History of Corn

The sacred corn and demonizing of Native culture

(Image of Corn Dance by Richard Kern)

History of corn in Native cultures is so deep because they revered corn over anything else on Earth. They deeply believed that the first humans were made from plants. They considered it so sacred that when they saw the Europeans feed it to their monsters (horses), they were appalled to say the least.

Of course, this was not done consciously by the white men. Columbus actually became quite fond of the corn. That was changed when the white men went from being guests to invaders. Then the Europeans felt obliged to demonize the enemy’s favourite food.

Corn's demonizing and lower status

‘The barbarous Indians which know no better are constrained to make a virtue of necessity, and think it good food,’

wrote the author of the well-known Gerard’s Herbal of 1597. “Whereas we may easily judge that it nourishes but little and is of hard and evil digestion,” he continued.

When running out of things to say about this corn, they began calling it the  “Turkish Wheat” after their enemies in Istanbul at the time.

Europeans colonists in America became too reliant on corn to completely snub it so they assigned to lower status items among their foods.  “Gentemen’s houses,” once said the Robert Beverly in 1705, “usually had bread made of wheat,” while corn bread was “mostly reserved for the servants.” There is a famous African-American reference to this. It went “we grow the wheat and they give us the corn.”

History of corn suggests that corn became so frowned upon that no American cookbook bothered to print a single corn recipe until the eve on nineteenth century. Interestingly, it is an attitude still reflected in corn’s relatively low popularity on the food table.

Corn today and "corny" matters

Within the history of corn, its primary role has been as the “junk food,” like popcorn and chips, or as animal feed. The prejudice is so severe that we equate “corny” with “trite”,”meaningless”. The message is clear it is junk food and basically garbage.

It is difficult to identify the cause of social attitudes and taboos. However, psychologists have noted that parents identify “bad food” to their children not based on nutritional value but on class associations. This, of course, in North American context  is underlined by race relations.

Important point to note is that chocolate and tomatoes were first introduced to European elite, who then reintroduced to North America. As a result, they gained quick popularity. However, corn and turkey were introduced directly from Native American cuisine. They remained marginalized in many ways.

Influence of corn and banning Native American traditions

Another interesting fact within history of corn and corn's reverence in Native American culture comes from the North American governments forcing Indians onto reservations. They began banning their feasts and traditional foods.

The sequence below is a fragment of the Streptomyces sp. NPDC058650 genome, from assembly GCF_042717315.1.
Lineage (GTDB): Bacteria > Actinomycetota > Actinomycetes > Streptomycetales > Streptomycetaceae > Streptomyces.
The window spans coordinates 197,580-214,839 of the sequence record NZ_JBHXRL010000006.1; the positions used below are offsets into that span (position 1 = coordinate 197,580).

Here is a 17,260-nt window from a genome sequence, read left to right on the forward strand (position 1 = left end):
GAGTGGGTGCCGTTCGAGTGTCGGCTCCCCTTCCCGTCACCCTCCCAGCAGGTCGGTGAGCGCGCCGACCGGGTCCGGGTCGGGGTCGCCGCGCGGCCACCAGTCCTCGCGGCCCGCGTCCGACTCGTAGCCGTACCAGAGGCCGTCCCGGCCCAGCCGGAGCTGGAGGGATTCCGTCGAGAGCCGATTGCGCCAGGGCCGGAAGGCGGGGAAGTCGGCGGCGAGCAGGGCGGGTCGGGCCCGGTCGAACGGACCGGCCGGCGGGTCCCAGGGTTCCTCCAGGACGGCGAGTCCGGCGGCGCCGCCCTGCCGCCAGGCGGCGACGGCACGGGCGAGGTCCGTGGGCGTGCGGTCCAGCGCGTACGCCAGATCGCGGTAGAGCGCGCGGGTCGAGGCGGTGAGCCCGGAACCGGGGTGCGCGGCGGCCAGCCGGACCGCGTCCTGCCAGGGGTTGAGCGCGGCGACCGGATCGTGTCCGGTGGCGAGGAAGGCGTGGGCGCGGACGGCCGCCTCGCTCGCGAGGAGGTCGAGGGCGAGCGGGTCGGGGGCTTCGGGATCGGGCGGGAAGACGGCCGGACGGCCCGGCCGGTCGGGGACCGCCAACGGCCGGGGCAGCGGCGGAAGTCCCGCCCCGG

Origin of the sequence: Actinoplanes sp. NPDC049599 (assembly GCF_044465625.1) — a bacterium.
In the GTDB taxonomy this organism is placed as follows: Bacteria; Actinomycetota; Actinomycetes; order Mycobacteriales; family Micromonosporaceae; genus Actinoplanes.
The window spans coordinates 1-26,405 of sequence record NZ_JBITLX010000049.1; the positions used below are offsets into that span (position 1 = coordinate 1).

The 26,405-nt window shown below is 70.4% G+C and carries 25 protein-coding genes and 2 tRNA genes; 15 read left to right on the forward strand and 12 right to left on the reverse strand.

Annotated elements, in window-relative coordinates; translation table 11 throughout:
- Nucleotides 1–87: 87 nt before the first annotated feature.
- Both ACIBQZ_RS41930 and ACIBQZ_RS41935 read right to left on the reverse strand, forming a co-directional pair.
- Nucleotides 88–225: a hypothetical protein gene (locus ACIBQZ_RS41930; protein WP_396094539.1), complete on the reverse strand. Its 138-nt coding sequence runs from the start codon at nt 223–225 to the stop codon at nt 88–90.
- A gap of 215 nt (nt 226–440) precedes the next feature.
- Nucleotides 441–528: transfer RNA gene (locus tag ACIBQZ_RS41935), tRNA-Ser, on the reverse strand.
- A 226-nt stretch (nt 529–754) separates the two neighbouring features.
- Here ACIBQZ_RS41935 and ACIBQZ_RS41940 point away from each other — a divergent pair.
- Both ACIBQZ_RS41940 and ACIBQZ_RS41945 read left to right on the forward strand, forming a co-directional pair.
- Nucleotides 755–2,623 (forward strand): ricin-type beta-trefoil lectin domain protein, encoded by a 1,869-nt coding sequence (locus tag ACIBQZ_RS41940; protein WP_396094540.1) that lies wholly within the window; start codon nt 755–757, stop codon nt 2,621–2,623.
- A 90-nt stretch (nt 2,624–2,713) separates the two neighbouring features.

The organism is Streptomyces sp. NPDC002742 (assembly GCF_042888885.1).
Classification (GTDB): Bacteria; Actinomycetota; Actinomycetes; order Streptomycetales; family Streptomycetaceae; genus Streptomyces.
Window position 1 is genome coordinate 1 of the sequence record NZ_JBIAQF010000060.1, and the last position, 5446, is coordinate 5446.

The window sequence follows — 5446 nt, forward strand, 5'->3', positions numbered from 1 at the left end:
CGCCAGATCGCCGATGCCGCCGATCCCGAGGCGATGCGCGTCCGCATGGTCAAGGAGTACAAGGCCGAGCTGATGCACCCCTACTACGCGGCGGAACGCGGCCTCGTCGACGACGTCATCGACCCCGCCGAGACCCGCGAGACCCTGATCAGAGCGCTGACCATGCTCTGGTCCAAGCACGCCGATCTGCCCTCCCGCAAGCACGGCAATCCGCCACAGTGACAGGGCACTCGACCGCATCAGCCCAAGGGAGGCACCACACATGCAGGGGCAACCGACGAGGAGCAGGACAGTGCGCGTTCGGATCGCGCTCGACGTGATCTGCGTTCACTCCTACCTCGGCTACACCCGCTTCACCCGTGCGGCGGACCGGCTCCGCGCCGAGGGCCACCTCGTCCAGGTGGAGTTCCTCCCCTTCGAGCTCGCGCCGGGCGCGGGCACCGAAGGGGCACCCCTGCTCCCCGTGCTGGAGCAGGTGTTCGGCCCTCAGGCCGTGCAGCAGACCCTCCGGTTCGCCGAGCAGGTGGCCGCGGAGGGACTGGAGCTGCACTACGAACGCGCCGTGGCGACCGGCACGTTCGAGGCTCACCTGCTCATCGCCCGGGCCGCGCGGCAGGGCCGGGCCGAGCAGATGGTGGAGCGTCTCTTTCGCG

history of corn

“These dances or feasts, as they called, ought to be discontinued,” wrote Secretary of the Interior Henry Teller to the Commission of Indian Affairs in 1882.  He was referring to events like the green corn dance of the Cherokee tribe.

When anthropologists, like Frank Cushing from Smithsonian, “went native” among the Zuni tibes in the early 1900s, he discovered an entire culture and cuisine based on corn.

There were hot-pink, green, blue, white corn cakes. They were made extra pale by adding kaolin clay. Then there were the prized purple-colored pastries called he-wi or piki, a kind of mille-feuille made of layers of thin blue corn crepes. There was also dumplings, biscuits, and event “Ice cream” bread made by freezing rather than baking.

There were creamy corn biscuits and “salted buried bread” called k’os-he-pa-lo-kia made from best white corn cooked in corn leaves and flavoured with licorice or wild honey.

history of corn

Native people expressed themselves in ideas and language directly derived from their loved cuisine. Just as we would complement a woman with creamy smooth skin, the highest compliment a Zuni girl could receive was to be told her cheeks were “smooth and silky as the piki stone” used for cooking maize crepes.

When the American government made the Hopi language illegal in 1910 and began pushing “American” foods like white flour, potatoes, roast beef, and sugar, it spelled an end to historic cuisine. It also eliminated an entire way of life.

Surprisingly, corn-based cuisine of the Southwest survived, only to have the Europeans make the plant unsafe to eat. Scientists now believe that the high-sugar corn hybrids in the 1950s helped cause a massive outbreak of diabetes and other diseases in Native population. This is because the Native American’s digestive system has trouble breaking down sugar. Before the 1950s, diabetes was unheard of in the Native communities. Now it has the highest rates in the world.


  1. Fernandez-Armesto, Felipe. Near a Thousand Tables: A History of Food. The Free Press, 2003.
  2. Tannahill, Reay. Food in History. Three Rivers Press, 1988.
  3. Montanari, Massimo. Food is Culture. Columbia University Press, 2004.

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